Those look purely cosmetic, really.

Right, but even just for cosmetic reasons, I'm surprised to see them on a sports car. I mean on a jeep or something like that, they allow for extremely low air pressure, like 10 or less psi, for better grip on rocks and a wider foot print in mud and snow, with out the tire debeading itself. But just doesn't look right on a sports car. Unless there's a reason that sports cars use them that I'm not aware of in racing or something. But I just doubt in a race they'd want low psi. Lol.

MoistCabbage
07-15-13, 01:40 AM
Those aren't supposed to look like bead locks, they're nowhere near the bead of the rim, and there's no fake lock ring. They might have been going for a simulated multi piece rim, but it doesn't even come close to pulling it off.

Most likely, it's just part of the design, and not intended to simulate anything.

Jesda
07-15-13, 04:33 AM
Welcome to the wide world of auto sales Jesda. I wonder how different it is being at a small lot like that, compared to being in a big dealership like I am. I'd imagine it's much more laid back and casual. Is that true?

It's not like any of us is going to set a dress code or call morning meetings. We do our own thing, attend to our own customers and cars, and try not to step on each other. We fund our purchases separately and treat it sort of like a hobby. We're also in an off the beaten path location to keep costs down, so we don't have to worry too much about fixed costs and overhead.


That 98 LS400 surely would've tempted me if I lived in the US. That generation of LS is becoming harder
to find, and is much more appealing to me than the bloated LS430.
Best of luck with your interest in the dealership ... have you left the world of books?

Books are still selling. Baffles me, but I'm satisfied. People love paper.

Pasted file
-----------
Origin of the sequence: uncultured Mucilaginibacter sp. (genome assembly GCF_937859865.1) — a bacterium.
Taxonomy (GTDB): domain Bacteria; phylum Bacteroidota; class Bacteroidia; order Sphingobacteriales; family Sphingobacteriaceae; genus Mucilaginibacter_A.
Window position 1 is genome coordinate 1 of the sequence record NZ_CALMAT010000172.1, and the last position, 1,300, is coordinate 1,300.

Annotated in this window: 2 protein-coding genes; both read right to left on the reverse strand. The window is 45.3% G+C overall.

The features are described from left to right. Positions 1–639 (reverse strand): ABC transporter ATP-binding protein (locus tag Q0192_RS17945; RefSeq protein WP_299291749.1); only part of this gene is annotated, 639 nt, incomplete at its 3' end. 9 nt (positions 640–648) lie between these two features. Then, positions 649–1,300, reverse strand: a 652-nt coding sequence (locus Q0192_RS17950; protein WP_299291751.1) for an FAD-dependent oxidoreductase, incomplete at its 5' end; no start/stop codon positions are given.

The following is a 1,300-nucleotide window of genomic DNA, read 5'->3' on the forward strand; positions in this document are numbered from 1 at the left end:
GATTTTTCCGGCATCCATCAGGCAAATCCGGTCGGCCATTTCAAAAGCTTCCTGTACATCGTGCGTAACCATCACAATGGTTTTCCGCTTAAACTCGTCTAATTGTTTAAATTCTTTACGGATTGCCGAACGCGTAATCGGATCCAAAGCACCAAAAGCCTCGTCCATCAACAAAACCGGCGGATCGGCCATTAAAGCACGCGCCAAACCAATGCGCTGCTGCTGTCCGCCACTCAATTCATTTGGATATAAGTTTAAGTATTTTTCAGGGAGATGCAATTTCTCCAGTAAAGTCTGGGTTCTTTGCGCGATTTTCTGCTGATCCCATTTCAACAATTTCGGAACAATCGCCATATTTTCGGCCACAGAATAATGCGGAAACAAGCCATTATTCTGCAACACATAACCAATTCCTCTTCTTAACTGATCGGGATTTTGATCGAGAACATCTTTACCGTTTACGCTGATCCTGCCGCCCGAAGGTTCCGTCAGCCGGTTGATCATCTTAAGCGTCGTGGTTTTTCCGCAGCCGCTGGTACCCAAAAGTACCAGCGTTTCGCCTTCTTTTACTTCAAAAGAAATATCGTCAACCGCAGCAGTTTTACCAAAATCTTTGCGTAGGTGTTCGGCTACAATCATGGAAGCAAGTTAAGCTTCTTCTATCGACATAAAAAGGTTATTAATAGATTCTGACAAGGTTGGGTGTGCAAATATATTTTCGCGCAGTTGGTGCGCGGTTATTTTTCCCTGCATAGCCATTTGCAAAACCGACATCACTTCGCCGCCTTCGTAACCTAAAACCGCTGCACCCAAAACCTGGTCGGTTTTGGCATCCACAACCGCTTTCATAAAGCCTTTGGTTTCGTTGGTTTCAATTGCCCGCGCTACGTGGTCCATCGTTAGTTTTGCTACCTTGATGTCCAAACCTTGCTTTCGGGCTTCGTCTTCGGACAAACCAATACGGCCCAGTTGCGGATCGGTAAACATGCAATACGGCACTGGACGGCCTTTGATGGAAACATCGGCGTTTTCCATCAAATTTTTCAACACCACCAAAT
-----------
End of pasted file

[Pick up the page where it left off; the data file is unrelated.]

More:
I~LUV~Caddys8792
07-15-13, 07:11 AM
I know I do. I refuse to buy a nook or kindle.

Stingroo
07-15-13, 10:13 AM
I know I do. I refuse to buy a nook or kindle.

Honestly. I got a little 7" tablet for Christmas last year. I never use the thing. I decided I was going to try and put some ebooks on it that a friend of mine gave me, and it was such a hassle that I was like "To heck with this" and just wrote them all down.

Library trip today, methinks.

RetiredSFC 97
07-15-13, 01:27 PM
It is amazing that a design this old can still hold it's own.

I constantly read corvette owners of all generations, (yes I own a corvette too) stating their particular vette has a timeless design. But none of the others do LOL. But the design on the 4th gen Seville and El Dorado can still hold up to any car on the road in my opinion. I fell in love with them the first time I saw one and even though mine is my DD, I still sometimes find myself just staring at it.

It really is a gorgeous car.

Jesda
07-15-13, 04:45 PM
I mostly read non-fiction which I prefer on paper so I can mark pages. I know you can bookmark and highlight with Kindle, but it's just not the same. If I was more into fiction I would prefer an e-reader since those tend to be linear. I read a lot about business and technology and find myself flipping around from section to section.

----

I also agree that the 92+ Seville and Eldorado are standouts, not just for their interiors and powertrains (N* issues aside) but for their sharp exterior designs that defied the bubbly look of the 90s. That adherence to Cadillac traditions in the face of a somewhat wild, swoopy design era (Chrysler LH, Ford Probe, Isuzu Vehicross, etc) has caused them to stand out as elegant examples of sporty, European-influenced, tasteful design. They were, after all, influenced heavily by the look of the Allante. While the Allante itself was a big money pit for GM, Cadillac got its money's worth from Pininfarina's design, gracefully carrying the lean, angular look through the mid 2000s.

----

The 1999 LS400 we just got is white with beautiful tan leather and a Nakamichi system. It has high miles but it's a one-owner car with a distinct look that, if the right enthusiast or Lexus aficionado is found, will likely sell for close to what is being asked. Like Ted touched on, the desirability of that body style is helped by how fat and bulky the LS430 became.